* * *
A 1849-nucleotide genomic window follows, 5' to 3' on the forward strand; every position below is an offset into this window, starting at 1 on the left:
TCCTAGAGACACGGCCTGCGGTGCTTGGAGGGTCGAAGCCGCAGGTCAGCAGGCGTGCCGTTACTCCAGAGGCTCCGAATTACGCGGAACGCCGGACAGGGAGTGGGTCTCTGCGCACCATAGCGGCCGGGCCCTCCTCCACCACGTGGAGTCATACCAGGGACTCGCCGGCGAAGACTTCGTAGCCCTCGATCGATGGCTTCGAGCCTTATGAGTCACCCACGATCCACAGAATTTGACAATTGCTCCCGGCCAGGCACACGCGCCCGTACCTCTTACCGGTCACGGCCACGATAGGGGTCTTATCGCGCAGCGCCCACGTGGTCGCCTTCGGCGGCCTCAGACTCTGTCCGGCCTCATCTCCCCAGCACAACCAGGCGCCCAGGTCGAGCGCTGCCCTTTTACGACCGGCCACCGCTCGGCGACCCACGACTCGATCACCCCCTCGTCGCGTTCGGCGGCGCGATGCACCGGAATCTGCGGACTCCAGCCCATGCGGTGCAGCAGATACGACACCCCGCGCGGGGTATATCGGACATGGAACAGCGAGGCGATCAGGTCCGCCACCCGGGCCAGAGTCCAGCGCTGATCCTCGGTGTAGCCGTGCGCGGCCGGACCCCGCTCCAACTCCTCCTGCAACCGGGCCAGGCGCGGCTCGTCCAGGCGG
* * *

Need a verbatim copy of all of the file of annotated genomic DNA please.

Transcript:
A 1849-nucleotide genomic window follows, 5' to 3' on the forward strand; every position below is an offset into this window, starting at 1 on the left:
TCCTAGAGACACGGCCTGCGGTGCTTGGAGGGTCGAAGCCGCAGGTCAGCAGGCGTGCCGTTACTCCAGAGGCTCCGAATTACGCGGAACGCCGGACAGGGAGTGGGTCTCTGCGCACCATAGCGGCCGGGCCCTCCTCCACCACGTGGAGTCATACCAGGGACTCGCCGGCGAAGACTTCGTAGCCCTCGATCGATGGCTTCGAGCCTTATGAGTCACCCACGATCCACAGAATTTGACAATTGCTCCCGGCCAGGCACACGCGCCCGTACCTCTTACCGGTCACGGCCACGATAGGGGTCTTATCGCGCAGCGCCCACGTGGTCGCCTTCGGCGGCCTCAGACTCTGTCCGGCCTCATCTCCCCAGCACAACCAGGCGCCCAGGTCGAGCGCTGCCCTTTTACGACCGGCCACCGCTCGGCGACCCACGACTCGATCACCCCCTCGTCGCGTTCGGCGGCGCGATGCACCGGAATCTGCGGACTCCAGCCCATGCGGTGCAGCAGATACGACACCCCGCGCGGGGTATATCGGACATGGAACAGCGAGGCGATCAGGTCCGCCACCCGGGCCAGAGTCCAGCGCTGATCCTCGGTGTAGCCGTGCGCGGCCGGACCCCGCTCCAACTCCTCCTGCAACCGGGCCAGGCGCGGCTCGTCCAGGCGG